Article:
photo by Nadia Crawford
OREC is a student organization that provides opportunities to experience the outdoors with groups of Trinity students.
Trinity students lead these outdoor excursions. One of these group leaders is senior Jackson Braley. He described what OREC does for Trinity students. “[OREC] allows Trinity students to access outdoor experiences for a discounted price,” said Braley.
Providing outdoor experiences is what OREC does for Trinity students on paper, but what OREC actually does for Trinity students is much more than that. For one, it reminds students that there is an outside world.
Participating in OREC is one of the easiest ways students can discover and explore outdoor spaces. “[OREC] allows Trinity students to escape the Trinity bubble and everyday tasks. We take them into outdoor spaces where they can relax, explore, adventure, and enjoy an intimate relationship with nature,” Braley said.
Trinity students can also become more involved in the Trinity community through OREC. Gemma Smith, an OREC group leader, spoke about what OREC does for students’ relationships with each other. “It provides a way to go with a group and meet new people,” said Smith.
OREC is even more necessary now. With online classes and social distancing, it is even easier than it was to never go outside, and it is even harder than it was to meet new people.
Ryanna Chouman, an OREC group leader, spoke about why OREC is especially important in this environment. “One of the best ways to hang out with new people is going outside,” said Chouman.
Unfortunately, while COVID-19 has made OREC more necessary, it also has made it much harder for OREC to execute their events. Mostly, COVID-19 restrictions have changed what events they could plan. “[OREC] would lead trips out of state before COVID-19, or we would go to different cities. Now trips can’t be led greater than 15 minutes away. All of our trips are walking distance,” Braley said.
However, OREC is not letting the COVID-19 restrictions stop them from providing outdoor experiences for Trinity students. “[COVID-19 restrictions] cut out a lot of the types of outdoor experiences, but we have programmed a semester where we can get outside every weekend and keep accordance with COVID-19 policies,” Braley said.
Smith spoke about some of the events they will have for the rest of the semester. “[We have] biking trips lined up, a climbing trip at some point this semester, botanical gardens, canoeing and kayaking in the River Walk,” Smith said.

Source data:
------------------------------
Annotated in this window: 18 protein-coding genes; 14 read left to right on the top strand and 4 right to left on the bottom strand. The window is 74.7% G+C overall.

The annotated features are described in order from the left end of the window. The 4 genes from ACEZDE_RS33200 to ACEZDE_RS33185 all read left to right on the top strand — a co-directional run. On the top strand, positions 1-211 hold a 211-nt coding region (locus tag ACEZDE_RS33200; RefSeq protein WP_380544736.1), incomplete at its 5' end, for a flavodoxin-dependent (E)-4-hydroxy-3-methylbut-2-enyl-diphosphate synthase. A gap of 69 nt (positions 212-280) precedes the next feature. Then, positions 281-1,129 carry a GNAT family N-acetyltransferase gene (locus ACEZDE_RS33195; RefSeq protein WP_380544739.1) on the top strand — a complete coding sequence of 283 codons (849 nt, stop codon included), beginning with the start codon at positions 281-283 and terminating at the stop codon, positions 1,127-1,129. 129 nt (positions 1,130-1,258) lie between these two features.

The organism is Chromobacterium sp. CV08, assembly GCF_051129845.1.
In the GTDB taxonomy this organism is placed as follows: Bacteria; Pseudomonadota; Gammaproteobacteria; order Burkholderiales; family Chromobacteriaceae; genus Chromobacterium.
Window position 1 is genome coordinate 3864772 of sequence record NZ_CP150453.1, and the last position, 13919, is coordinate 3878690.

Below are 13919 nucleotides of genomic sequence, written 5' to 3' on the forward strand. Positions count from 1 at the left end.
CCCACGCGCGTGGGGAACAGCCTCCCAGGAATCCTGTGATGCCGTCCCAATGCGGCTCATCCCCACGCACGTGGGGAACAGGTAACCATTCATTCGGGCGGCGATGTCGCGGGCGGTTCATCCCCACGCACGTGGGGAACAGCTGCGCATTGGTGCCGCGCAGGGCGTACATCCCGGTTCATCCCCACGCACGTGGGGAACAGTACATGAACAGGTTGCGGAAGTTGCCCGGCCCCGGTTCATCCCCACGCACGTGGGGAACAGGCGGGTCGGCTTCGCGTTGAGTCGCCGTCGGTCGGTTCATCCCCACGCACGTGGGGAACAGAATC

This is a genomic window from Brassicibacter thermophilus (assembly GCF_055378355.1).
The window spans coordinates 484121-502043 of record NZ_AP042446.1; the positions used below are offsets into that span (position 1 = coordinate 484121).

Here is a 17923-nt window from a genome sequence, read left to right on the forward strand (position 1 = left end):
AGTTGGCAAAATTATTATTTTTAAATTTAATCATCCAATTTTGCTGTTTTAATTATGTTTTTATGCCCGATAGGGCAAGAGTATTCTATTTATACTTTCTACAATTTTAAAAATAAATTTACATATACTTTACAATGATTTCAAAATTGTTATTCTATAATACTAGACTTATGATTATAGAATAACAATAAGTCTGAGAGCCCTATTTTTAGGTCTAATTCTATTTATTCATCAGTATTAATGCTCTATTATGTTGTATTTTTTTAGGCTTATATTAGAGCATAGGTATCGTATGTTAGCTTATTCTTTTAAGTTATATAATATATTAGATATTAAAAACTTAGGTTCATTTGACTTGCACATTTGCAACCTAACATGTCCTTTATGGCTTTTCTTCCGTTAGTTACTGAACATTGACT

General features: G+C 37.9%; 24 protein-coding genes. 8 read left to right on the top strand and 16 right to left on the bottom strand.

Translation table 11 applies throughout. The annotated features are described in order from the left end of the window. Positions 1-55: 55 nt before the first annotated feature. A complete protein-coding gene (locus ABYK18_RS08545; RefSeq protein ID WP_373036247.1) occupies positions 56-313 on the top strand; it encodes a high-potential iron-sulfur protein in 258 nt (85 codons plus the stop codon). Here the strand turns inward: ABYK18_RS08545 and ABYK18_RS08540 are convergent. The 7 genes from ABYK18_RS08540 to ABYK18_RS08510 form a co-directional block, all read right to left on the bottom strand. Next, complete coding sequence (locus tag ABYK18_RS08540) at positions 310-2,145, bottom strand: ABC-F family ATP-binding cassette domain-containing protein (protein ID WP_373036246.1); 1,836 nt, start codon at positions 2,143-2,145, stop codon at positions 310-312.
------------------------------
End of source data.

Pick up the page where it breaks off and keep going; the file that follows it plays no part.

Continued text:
If Trinity students want to attend any OREC events, they will have to follow COVID-19 protocols because OREC is strictly enforcing them. “OREC is following Nerve center guidelines, [like] health check, mask, social distancing, only going places where social distancing is possible, and not providing any food or beverages,” Smith said.
OREC also has a major event lined up. OREC has partnered with TDC, Trinity Diversity and Connection, to bring in Black Outside Inc. and Latina Outdoors, who aim at getting underrepresented populations into the outdoors, want to explore how outdoor spaces aren’t really diverse and diversify the outdoors. [We are] putting on a lecture Friday, and Saturday morning we’re doing three simultaneous experiences, hiking, kayaking, and an event in Brackenridge Park,” Braley said.
To attend OREC events, Trinity students must sign up, so it is important to join their mailing list. “Website and email list is the main way people know about events, and the link to sign up for the email list is on the website,” Smith said.
For the Trinity students not on campus, OREC has some advice for how they can get outside. “Putting time and energy into local parks is one of the best ways to contribute to our society. You should set yourself little challenges with time for nature but also time for you,” Chouman said.
No matter where Trinity students are, it is important for them to get outdoor recreation. “There are proven health benefits to regularly getting outside. Taking time to appreciate what exists in nature and appreciate that environment mentally and physically gives a greater appreciation for the world you live in,” Chouman said.